Antibiotic Prophylaxis for Dental Patients at Risk for Infection


This best practice offers recommendations regarding antibiotic prophylaxis to minimize or eliminate transient bacteremia in at-risk dental patients undergoing invasive dental procedures. Evidence supporting the efficacy and use of antibiotic prophylaxis is limited among children. Considering the potential to contribute to antibiotic-resistant microorganisms and possible risk of adverse events, prudence is needed when determining whether prophylaxis is necessary. Antibiotic prophylaxis is warranted for some patients with cardiac conditions and compromised immunity when undergoing dental procedures that involve the manipulation of gingival tissue or the periapical region of teeth or perforation of oral mucosa. While recommendations for certain conditions are discussed within the document, consultation with the patient’s physician is recommended for management of other patients potentially at risk due to immune compromise, indwelling vascular catheters or shunts, or implanted devices. Dentists should be familiar with current evidence-based antibiotic prophylaxis recommendations, and specific antibiotic regimens aimed at the microorganisms mainly implicated in infective endocarditis are included.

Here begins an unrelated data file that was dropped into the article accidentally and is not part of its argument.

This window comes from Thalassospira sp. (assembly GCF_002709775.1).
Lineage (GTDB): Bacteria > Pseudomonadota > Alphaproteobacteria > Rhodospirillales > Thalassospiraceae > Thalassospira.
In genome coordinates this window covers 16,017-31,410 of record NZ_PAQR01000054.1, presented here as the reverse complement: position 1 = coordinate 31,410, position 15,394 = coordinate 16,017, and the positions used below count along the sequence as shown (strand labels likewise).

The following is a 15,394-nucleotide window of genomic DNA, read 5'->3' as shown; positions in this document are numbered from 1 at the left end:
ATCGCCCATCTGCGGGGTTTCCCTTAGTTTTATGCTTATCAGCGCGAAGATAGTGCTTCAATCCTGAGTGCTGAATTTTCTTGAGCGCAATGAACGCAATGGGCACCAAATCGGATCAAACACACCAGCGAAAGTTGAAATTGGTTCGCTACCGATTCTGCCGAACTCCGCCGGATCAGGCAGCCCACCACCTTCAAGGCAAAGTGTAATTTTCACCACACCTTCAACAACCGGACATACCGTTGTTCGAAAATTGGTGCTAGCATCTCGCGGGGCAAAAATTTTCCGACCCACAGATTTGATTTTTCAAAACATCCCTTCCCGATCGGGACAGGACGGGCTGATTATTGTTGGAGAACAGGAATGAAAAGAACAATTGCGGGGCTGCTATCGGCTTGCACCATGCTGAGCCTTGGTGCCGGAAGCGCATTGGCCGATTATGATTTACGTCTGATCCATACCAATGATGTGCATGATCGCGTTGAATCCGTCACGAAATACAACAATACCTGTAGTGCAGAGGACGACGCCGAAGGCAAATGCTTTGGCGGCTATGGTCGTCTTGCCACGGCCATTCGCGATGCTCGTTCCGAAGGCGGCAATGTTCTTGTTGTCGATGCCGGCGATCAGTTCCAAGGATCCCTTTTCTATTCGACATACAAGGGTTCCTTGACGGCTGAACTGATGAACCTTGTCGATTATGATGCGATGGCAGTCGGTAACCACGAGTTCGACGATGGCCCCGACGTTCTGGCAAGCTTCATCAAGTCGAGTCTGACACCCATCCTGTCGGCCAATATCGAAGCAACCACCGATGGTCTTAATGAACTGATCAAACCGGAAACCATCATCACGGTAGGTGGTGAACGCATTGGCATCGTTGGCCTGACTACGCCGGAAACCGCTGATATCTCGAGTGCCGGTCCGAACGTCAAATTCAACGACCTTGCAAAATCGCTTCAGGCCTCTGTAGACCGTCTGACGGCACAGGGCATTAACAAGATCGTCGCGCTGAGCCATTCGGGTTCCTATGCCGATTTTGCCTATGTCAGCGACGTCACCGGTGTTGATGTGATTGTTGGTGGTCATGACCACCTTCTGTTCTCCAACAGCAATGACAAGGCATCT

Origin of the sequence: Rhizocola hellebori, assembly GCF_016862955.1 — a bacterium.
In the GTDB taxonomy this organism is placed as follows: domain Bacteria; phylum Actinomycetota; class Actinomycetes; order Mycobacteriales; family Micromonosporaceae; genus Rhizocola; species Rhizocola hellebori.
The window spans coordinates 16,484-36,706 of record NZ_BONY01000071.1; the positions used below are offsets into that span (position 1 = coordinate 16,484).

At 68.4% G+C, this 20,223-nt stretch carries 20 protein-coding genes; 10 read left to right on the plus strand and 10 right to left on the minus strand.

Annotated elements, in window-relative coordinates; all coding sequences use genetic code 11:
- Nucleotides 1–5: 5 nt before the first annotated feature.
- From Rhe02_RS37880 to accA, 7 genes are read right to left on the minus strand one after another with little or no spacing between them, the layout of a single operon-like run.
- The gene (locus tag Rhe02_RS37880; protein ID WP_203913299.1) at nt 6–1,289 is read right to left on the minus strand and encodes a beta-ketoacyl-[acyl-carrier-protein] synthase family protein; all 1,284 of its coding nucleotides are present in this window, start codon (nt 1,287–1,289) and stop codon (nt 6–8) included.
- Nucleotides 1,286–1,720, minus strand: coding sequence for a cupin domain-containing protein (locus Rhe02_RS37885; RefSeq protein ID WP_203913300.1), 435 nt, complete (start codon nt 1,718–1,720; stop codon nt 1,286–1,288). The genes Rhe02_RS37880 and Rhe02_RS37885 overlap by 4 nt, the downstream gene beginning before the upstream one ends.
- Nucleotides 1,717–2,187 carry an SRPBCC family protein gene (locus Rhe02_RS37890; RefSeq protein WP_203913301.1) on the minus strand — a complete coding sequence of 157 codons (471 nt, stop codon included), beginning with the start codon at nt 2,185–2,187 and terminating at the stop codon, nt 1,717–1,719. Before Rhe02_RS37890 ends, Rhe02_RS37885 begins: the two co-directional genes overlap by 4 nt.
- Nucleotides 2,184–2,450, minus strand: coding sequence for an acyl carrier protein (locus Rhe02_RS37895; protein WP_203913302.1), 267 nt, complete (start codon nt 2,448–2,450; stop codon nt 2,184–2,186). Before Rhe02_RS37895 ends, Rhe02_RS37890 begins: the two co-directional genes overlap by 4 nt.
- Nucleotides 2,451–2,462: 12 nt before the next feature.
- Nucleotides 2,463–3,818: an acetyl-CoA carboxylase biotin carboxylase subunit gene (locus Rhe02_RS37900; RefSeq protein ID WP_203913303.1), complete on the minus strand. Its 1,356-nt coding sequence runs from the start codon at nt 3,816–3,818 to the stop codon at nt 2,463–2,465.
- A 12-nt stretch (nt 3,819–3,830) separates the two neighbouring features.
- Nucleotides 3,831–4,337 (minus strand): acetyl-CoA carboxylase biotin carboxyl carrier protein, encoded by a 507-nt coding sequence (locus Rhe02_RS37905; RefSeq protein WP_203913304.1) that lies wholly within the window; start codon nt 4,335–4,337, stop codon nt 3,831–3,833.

This document was developed through a collaborative effort of the American Academy of Pediatric Dentistry Councils on Clinical Affairs and Scientific Affairs to offer updated information and guidance on antibiotic prophylaxis for dental patients at risk for infection.